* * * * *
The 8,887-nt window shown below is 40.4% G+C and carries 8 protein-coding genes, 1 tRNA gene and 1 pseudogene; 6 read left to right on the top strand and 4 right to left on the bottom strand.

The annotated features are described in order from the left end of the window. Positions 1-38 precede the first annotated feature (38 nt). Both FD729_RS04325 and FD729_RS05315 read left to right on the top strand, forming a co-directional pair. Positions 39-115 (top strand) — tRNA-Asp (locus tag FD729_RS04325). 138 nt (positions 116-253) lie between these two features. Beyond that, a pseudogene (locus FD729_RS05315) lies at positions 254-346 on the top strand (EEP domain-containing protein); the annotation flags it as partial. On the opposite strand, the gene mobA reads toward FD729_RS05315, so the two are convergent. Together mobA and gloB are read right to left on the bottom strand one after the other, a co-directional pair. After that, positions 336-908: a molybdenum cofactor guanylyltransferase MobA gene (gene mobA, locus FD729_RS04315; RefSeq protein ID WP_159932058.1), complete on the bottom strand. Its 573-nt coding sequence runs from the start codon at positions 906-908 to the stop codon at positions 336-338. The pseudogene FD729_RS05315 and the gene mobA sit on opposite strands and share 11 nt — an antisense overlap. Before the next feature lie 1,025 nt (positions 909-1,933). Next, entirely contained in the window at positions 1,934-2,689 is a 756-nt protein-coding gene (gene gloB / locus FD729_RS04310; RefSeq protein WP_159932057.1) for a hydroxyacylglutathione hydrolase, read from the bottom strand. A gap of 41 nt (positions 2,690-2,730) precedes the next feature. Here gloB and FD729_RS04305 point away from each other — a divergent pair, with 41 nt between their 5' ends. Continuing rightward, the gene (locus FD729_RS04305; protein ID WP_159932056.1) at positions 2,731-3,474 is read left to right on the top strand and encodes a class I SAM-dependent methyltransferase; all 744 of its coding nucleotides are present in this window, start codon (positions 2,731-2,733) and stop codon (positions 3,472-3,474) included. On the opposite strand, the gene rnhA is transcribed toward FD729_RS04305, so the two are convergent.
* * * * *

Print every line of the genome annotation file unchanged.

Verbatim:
The 8,887-nt window shown below is 40.4% G+C and carries 8 protein-coding genes, 1 tRNA gene and 1 pseudogene; 6 read left to right on the top strand and 4 right to left on the bottom strand.

The annotated features are described in order from the left end of the window. Positions 1-38 precede the first annotated feature (38 nt). Both FD729_RS04325 and FD729_RS05315 read left to right on the top strand, forming a co-directional pair. Positions 39-115 (top strand) — tRNA-Asp (locus tag FD729_RS04325). 138 nt (positions 116-253) lie between these two features. Beyond that, a pseudogene (locus FD729_RS05315) lies at positions 254-346 on the top strand (EEP domain-containing protein); the annotation flags it as partial. On the opposite strand, the gene mobA reads toward FD729_RS05315, so the two are convergent. Together mobA and gloB are read right to left on the bottom strand one after the other, a co-directional pair. After that, positions 336-908: a molybdenum cofactor guanylyltransferase MobA gene (gene mobA, locus FD729_RS04315; RefSeq protein ID WP_159932058.1), complete on the bottom strand. Its 573-nt coding sequence runs from the start codon at positions 906-908 to the stop codon at positions 336-338. The pseudogene FD729_RS05315 and the gene mobA sit on opposite strands and share 11 nt — an antisense overlap. Before the next feature lie 1,025 nt (positions 909-1,933). Next, entirely contained in the window at positions 1,934-2,689 is a 756-nt protein-coding gene (gene gloB / locus FD729_RS04310; RefSeq protein WP_159932057.1) for a hydroxyacylglutathione hydrolase, read from the bottom strand. A gap of 41 nt (positions 2,690-2,730) precedes the next feature. Here gloB and FD729_RS04305 point away from each other — a divergent pair, with 41 nt between their 5' ends. Continuing rightward, the gene (locus FD729_RS04305; protein ID WP_159932056.1) at positions 2,731-3,474 is read left to right on the top strand and encodes a class I SAM-dependent methyltransferase; all 744 of its coding nucleotides are present in this window, start codon (positions 2,731-2,733) and stop codon (positions 3,472-3,474) included. On the opposite strand, the gene rnhA is transcribed toward FD729_RS04305, so the two are convergent.